StarkNet Account Abstraction Model - Part 1


This post outlines the goals and model of account abstraction to be used in Starknet. We look to collect feedback and implement the model, possibly in phases, in Starknet Alpha. This is the first of two posts describing current thoughts.

At a high level, account abstraction refers to the abstraction of the concept of accounts and related mechanisms from the core protocol of the chain. So while identifying users is key to the system’s operation, we look to allow flexibility and extensibility in aspects relating to how accounts are verified and operate. We expect this to enable innovation in areas we can’t anticipate when defining the core protocol.

We describe the design choices and their rationale, with the known tradeoffs. Familiarity with Starknet and its underlying technology is assumed.


Similar to other account abstraction models suggested in Ethereum and other systems, we aim to provide flexibility in the Starknet protocol. Specifically in some key components of the protocol:

  1. Signature abstraction: allow different account contracts to use different signature validation schemes.
  2. Payment abstraction:
    • Allow different models of payment for transactions. For example, payment by another party/contract.
    • Better UX: don’t mandate a specific token (native or contract-defined) to be used for paying for transactions.


Complete abstraction of the account, i.e., all transactions are sent to contracts that have complete freedom in how transactions are validated and executed, will achieve the above-stated goals. It will, however, result in confusing UX (e.g., hard to guarantee transaction uniqueness) and might open the door to attacks on sequencers.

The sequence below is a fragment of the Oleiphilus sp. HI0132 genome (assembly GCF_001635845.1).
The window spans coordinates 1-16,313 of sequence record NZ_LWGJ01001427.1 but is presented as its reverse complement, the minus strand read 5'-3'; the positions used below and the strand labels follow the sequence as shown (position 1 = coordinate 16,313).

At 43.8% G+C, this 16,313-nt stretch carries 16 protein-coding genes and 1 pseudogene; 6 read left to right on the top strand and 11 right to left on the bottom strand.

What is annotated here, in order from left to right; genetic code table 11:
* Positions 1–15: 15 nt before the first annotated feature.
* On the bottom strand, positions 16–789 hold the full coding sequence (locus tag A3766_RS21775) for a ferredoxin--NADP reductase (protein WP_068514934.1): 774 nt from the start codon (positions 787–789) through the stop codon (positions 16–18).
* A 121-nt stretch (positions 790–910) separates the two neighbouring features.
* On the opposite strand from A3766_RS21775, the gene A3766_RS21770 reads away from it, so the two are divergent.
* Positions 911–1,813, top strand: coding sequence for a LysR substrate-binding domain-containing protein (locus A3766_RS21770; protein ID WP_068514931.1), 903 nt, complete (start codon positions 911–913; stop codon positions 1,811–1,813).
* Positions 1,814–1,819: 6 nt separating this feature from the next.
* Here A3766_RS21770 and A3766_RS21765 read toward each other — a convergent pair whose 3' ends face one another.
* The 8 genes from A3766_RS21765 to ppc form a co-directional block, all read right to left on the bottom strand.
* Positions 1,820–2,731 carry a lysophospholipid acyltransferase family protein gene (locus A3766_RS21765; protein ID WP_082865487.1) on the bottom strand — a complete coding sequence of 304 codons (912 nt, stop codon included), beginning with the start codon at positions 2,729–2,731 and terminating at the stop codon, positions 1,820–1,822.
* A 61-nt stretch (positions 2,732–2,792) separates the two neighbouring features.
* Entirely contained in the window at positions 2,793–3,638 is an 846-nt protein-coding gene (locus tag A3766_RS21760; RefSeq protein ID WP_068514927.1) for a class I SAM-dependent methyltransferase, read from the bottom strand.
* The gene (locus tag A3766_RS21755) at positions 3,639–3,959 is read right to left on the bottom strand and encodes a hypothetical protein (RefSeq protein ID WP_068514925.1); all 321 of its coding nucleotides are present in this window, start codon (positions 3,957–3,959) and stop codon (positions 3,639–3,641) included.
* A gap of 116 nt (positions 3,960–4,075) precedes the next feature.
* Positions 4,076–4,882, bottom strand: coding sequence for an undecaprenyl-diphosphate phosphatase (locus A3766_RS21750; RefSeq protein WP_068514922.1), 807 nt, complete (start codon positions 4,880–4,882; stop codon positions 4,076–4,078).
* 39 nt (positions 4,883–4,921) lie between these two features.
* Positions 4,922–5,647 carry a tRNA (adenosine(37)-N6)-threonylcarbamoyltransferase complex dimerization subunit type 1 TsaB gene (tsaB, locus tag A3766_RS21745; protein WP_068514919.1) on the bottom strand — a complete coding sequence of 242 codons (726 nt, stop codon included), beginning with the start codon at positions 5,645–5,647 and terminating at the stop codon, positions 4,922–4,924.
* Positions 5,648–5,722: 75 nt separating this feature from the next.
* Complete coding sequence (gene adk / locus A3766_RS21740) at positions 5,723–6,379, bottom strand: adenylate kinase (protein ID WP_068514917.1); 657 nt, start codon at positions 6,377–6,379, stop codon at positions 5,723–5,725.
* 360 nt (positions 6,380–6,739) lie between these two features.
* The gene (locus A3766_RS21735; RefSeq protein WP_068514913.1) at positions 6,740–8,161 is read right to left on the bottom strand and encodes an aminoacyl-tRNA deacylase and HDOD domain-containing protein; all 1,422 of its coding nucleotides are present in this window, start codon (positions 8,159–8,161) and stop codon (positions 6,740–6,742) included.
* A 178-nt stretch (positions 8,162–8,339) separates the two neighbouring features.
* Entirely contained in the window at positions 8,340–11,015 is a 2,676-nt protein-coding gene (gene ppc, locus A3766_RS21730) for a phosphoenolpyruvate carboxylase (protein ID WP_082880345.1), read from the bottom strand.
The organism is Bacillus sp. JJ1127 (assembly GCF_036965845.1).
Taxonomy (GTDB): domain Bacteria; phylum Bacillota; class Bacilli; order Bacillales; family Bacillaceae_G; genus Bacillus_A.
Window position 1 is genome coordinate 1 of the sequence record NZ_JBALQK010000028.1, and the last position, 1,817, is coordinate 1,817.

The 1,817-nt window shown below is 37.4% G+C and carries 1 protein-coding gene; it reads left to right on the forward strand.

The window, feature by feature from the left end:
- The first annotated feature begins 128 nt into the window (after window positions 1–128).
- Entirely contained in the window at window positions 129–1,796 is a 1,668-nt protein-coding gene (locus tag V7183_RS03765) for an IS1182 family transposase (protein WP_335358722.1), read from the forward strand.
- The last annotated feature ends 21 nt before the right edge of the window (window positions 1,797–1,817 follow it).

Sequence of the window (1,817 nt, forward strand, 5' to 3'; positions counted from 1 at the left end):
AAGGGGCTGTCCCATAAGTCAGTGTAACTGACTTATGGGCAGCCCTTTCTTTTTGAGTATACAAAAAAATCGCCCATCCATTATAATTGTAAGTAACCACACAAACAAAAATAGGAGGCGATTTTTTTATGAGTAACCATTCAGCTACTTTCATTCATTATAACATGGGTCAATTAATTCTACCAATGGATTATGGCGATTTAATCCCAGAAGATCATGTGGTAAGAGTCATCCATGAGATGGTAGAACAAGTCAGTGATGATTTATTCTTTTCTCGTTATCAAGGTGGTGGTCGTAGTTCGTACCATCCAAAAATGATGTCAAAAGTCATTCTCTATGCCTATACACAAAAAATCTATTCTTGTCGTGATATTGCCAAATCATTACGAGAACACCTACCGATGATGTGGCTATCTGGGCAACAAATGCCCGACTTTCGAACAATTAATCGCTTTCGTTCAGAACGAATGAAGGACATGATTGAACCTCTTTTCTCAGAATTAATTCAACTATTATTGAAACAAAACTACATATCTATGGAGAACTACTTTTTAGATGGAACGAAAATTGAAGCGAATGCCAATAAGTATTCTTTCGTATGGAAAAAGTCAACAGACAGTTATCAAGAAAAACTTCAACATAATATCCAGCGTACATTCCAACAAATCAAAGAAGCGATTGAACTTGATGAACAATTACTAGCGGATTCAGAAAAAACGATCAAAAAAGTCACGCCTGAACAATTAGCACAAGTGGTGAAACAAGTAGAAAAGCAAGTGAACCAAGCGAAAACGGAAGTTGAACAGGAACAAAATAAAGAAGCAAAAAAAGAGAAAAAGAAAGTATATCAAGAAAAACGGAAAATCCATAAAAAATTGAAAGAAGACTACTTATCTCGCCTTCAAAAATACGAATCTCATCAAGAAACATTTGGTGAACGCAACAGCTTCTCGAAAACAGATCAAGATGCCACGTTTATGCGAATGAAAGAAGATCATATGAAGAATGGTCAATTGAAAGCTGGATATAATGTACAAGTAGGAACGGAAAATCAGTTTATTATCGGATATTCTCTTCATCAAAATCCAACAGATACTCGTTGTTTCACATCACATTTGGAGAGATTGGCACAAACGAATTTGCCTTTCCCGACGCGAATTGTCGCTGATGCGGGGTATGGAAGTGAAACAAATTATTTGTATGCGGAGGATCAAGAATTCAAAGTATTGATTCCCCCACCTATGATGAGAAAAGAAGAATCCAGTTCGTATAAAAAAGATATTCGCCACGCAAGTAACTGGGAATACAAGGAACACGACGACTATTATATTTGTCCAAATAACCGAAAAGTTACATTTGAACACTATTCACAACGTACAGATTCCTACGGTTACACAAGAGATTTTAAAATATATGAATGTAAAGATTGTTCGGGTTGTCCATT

We, therefore, maintain a model where accounts are still represented by contracts, so-called “account contracts”, but provide a more defined structure to this interaction. We follow, in spirit, the model proposed in EIP-4337 for Ethereum, with applicable changes made to accommodate the difference in Starknet and Cairo.

The gist of the mechanism is an account contract interface and a definition of its interaction with the Starknet OS and the sequencer node when handling a given transaction and including it in a block. The proposed interface requires an account contract to implement a validate and execute functions separately, with specific semantics and constraints on their operation. When used by the Starknet OS and sequencer, this allows the sequencer to validate a transaction and get paid for it with minimal risk.

Paying for Transactions

Paying for transactions is done by a specific token known to the OS. This is either a native token or some other known ERC20 implementation. At this point (StarkNet Alpha), Starknet will use ETH, implemented as an ERC-20 contract, for paying for transactions.